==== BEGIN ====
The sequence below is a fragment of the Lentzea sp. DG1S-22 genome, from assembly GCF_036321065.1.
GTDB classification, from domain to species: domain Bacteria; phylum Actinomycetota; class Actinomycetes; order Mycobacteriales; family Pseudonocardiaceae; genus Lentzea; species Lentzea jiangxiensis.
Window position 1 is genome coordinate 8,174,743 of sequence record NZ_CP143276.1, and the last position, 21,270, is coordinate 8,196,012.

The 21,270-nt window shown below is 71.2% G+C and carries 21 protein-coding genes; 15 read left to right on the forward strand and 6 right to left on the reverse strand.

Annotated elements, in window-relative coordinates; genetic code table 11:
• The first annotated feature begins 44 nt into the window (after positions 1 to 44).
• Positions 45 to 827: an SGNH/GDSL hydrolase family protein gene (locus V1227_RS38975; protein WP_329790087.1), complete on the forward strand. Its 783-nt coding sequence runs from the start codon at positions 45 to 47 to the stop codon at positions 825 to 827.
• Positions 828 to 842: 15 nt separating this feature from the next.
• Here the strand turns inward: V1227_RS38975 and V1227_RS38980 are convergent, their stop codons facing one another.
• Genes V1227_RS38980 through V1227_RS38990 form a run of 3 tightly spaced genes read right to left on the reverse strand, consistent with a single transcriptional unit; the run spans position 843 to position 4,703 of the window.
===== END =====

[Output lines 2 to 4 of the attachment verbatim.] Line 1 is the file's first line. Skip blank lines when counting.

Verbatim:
GTDB classification, from domain to species: domain Bacteria; phylum Actinomycetota; class Actinomycetes; order Mycobacteriales; family Pseudonocardiaceae; genus Lentzea; species Lentzea jiangxiensis.
Window position 1 is genome coordinate 8,174,743 of sequence record NZ_CP143276.1, and the last position, 21,270, is coordinate 8,196,012.

The 21,270-nt window shown below is 71.2% G+C and carries 21 protein-coding genes; 15 read left to right on the forward strand and 6 right to left on the reverse strand.